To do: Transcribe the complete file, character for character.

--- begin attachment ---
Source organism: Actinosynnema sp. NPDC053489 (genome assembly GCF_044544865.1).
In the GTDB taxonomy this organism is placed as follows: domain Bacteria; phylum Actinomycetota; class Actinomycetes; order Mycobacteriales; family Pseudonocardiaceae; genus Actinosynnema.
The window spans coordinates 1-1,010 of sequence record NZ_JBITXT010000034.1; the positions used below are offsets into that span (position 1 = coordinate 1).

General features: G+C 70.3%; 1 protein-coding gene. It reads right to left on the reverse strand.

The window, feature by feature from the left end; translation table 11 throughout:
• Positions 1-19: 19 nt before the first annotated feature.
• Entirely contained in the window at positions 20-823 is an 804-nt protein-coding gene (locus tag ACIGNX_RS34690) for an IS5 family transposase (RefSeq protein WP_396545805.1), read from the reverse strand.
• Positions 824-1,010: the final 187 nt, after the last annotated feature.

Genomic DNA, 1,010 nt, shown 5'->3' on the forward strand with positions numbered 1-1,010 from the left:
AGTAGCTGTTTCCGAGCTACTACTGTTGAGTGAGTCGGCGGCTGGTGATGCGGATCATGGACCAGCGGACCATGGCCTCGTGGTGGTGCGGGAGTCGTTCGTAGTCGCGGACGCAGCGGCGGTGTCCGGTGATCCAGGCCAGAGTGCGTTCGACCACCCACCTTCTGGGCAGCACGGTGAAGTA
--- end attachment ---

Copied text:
Source organism: Actinosynnema sp. NPDC053489 (genome assembly GCF_044544865.1).
In the GTDB taxonomy this organism is placed as follows: domain Bacteria; phylum Actinomycetota; class Actinomycetes; order Mycobacteriales; family Pseudonocardiaceae; genus Actinosynnema.
The window spans coordinates 1-1,010 of sequence record NZ_JBITXT010000034.1; the positions used below are offsets into that span (position 1 = coordinate 1).

General features: G+C 70.3%; 1 protein-coding gene. It reads right to left on the reverse strand.

The window, feature by feature from the left end; translation table 11 throughout:
• Positions 1-19: 19 nt before the first annotated feature.
• Entirely contained in the window at positions 20-823 is an 804-nt protein-coding gene (locus tag ACIGNX_RS34690) for an IS5 family transposase (RefSeq protein WP_396545805.1), read from the reverse strand.
• Positions 824-1,010: the final 187 nt, after the last annotated feature.

Genomic DNA, 1,010 nt, shown 5'->3' on the forward strand with positions numbered 1-1,010 from the left:
AGTAGCTGTTTCCGAGCTACTACTGTTGAGTGAGTCGGCGGCTGGTGATGCGGATCATGGACCAGCGGACCATGGCCTCGTGGTGGTGCGGGAGTCGTTCGTAGTCGCGGACGCAGCGGCGGTGTCCGGTGATCCAGGCCAGAGTGCGTTCGACCACCCACCTTCTGGGCAGCACGGTGAAGTA